The UAE Minister of Climate Change and Environment, Thani bin Ahmed Al Zeyoudi launched on Saturday the Artificial Intelligence Lab, a newly created research center aimed at mapping the Emirates’ major areas of solar PV locations.
In a press release, the ministry said the new laboratory will perform three main tasks: (i) real time mapping of solar PV locations in the UAE; (ii) develop solar simulation systems, providing real time environmental monitoring and forecasting; and (iii) create a marine environment monitoring system.
The laboratory is being set up with the support of the Khalifa University of Science and Technology, and the International Renewable Energy Agency (IRENA). The researchers will use artificial intelligence techniques to identify concentrated solar energy locations, and monitor and analyze levels and sources of air pollutants in the country. More details on the kind of technologies that will be utilized, however, were not provided.
“The laboratory aims to protect the local environment by monitoring and analyzing the available information accurately and using it in making the right decisions, based on the latest available global technologies, which play a pivotal role in the environmental sector, especially in the fields of monitoring, data analysis, communications and information storage and retrieval,” said Al Zeyoudi.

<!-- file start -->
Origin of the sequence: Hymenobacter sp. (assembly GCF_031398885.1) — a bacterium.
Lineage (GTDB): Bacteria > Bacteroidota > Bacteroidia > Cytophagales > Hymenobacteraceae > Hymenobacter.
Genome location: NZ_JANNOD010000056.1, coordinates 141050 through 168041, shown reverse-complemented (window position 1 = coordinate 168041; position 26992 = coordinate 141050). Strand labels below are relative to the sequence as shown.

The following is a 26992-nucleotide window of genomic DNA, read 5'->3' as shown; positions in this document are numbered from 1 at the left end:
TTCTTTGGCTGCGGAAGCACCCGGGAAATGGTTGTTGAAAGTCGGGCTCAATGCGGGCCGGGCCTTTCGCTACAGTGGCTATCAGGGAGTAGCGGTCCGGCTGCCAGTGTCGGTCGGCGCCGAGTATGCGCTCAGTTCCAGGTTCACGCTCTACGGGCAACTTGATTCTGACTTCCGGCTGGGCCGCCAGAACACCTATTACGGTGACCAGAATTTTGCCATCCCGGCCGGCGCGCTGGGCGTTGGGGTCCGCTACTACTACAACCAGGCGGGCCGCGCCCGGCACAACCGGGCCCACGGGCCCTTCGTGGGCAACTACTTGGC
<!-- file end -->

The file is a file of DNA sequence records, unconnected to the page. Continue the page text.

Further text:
Of the seven Emirates comprising the federation, only Dubai and Abu Dhabi have developed serious plans for solar energy development to date, in an effort to diversify their economies and energy matrix.
Both Abu Dhabi and Dubai have a net metering scheme for rooftop PV in place, and are also building huge solar parks. Dubai currently has a 1 GW solar park under construction, while Abu Dhabi is seeing the construction of a 1.17 GW solar plant by JinkoSolar, Marubeni and ADWEA.
Abu Dhabi aims to achieve 7% of its total power output from clean energy sources by 2020, 25% by 2030, and 75% by 2050. As for Dubai, it aims to meet 75% of its total electricity demand from clean energy sources by 2050.
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